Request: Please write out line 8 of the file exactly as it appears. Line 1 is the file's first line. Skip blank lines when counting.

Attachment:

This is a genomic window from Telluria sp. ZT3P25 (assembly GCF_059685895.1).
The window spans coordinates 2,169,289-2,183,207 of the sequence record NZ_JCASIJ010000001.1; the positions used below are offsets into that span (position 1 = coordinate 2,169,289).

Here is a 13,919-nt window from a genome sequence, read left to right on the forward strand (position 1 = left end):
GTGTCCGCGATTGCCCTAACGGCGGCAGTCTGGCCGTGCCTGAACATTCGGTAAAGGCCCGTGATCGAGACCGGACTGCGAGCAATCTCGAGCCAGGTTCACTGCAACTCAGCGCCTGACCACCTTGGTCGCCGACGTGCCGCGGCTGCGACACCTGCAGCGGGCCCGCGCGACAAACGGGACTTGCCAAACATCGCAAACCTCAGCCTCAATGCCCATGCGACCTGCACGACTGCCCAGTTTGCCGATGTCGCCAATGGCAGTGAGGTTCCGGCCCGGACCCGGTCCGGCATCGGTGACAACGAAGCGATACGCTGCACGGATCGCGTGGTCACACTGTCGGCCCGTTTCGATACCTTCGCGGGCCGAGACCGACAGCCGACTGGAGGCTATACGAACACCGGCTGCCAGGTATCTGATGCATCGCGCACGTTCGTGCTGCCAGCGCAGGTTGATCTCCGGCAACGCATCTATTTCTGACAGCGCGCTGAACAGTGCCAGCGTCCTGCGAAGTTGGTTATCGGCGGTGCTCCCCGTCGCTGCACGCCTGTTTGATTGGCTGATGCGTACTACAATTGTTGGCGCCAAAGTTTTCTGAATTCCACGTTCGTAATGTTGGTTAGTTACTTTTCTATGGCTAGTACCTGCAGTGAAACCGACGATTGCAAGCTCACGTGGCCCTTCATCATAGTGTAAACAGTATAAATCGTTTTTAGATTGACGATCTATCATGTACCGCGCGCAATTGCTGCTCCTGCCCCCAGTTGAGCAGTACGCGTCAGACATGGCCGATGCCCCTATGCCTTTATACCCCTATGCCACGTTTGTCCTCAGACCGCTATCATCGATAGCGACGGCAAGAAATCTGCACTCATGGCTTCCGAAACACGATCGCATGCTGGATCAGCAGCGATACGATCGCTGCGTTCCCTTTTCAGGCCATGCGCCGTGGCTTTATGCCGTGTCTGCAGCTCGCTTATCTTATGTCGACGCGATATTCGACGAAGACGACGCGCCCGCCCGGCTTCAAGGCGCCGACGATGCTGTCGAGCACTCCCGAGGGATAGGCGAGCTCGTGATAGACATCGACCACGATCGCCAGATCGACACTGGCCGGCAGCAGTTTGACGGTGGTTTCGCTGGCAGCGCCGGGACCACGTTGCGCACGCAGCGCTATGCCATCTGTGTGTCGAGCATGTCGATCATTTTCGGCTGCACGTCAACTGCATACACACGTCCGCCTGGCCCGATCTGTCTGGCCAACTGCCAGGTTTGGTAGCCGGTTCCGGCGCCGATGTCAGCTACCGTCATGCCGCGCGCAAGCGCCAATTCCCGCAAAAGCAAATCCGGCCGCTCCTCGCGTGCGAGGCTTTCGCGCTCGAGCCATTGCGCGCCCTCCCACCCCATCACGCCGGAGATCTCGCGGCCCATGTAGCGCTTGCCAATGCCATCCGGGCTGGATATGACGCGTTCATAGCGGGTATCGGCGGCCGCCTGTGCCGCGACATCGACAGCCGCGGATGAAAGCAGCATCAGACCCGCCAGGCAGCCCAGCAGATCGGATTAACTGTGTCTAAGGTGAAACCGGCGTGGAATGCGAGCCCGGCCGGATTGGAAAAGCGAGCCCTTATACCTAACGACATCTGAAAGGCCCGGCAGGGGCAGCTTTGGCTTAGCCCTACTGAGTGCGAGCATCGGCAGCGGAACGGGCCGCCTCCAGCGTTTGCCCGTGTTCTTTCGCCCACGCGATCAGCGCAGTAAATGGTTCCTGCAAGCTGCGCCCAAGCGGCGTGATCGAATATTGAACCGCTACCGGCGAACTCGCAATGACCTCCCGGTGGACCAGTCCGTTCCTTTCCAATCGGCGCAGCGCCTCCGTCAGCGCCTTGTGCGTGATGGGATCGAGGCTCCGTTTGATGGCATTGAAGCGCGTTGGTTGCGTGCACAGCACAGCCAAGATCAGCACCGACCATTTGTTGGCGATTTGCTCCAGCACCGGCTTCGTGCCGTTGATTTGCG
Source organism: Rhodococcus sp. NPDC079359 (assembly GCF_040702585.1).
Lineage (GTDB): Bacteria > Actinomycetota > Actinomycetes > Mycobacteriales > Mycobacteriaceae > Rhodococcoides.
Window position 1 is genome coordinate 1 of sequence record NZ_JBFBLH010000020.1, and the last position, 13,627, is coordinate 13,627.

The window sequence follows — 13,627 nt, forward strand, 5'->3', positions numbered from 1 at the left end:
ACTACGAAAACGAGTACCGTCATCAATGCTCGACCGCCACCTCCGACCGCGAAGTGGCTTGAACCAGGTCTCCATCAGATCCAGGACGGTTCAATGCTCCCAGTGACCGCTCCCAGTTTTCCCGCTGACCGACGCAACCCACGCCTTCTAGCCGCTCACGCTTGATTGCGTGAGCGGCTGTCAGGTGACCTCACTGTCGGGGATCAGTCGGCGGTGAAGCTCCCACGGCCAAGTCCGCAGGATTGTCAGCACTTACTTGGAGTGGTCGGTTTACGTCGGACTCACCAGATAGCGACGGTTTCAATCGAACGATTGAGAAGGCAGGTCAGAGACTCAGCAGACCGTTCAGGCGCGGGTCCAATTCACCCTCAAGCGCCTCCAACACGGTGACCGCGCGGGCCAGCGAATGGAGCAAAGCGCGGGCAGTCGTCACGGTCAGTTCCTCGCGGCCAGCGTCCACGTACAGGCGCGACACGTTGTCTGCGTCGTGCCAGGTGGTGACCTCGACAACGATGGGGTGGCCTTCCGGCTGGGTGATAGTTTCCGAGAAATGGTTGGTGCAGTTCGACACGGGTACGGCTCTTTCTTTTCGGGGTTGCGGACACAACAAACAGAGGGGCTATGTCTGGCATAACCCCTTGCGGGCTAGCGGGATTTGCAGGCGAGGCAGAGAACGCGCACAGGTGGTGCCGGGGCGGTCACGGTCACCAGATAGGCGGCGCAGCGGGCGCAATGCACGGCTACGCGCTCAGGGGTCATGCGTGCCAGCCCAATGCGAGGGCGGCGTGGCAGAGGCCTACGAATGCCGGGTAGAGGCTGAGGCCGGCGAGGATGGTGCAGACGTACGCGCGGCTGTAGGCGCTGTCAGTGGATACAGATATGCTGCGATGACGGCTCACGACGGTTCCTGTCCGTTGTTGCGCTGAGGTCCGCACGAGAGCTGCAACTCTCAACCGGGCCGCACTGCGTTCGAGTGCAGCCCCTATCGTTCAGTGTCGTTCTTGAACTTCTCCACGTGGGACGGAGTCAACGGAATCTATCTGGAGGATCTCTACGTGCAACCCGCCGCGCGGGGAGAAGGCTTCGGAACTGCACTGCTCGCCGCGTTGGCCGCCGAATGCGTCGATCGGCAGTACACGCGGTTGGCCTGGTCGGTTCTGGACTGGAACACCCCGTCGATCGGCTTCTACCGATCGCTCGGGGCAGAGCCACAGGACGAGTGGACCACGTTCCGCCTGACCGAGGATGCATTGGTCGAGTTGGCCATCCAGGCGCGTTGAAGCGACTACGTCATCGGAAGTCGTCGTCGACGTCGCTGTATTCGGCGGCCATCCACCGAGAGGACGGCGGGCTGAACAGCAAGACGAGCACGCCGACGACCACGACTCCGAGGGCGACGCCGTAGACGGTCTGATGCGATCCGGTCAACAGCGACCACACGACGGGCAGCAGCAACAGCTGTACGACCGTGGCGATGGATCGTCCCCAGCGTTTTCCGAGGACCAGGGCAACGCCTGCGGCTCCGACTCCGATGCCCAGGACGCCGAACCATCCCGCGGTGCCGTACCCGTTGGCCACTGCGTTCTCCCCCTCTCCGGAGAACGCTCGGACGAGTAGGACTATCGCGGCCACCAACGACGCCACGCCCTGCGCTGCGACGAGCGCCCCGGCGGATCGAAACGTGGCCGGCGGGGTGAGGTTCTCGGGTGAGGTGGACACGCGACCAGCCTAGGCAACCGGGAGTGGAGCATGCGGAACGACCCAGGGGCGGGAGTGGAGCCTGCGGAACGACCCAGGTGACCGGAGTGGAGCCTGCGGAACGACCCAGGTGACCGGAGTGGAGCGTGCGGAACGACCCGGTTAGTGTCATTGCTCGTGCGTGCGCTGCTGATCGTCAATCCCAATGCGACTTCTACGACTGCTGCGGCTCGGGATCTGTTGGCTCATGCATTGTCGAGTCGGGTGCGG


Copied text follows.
The window sequence follows — 13,627 nt, forward strand, 5'->3', positions numbered from 1 at the left end: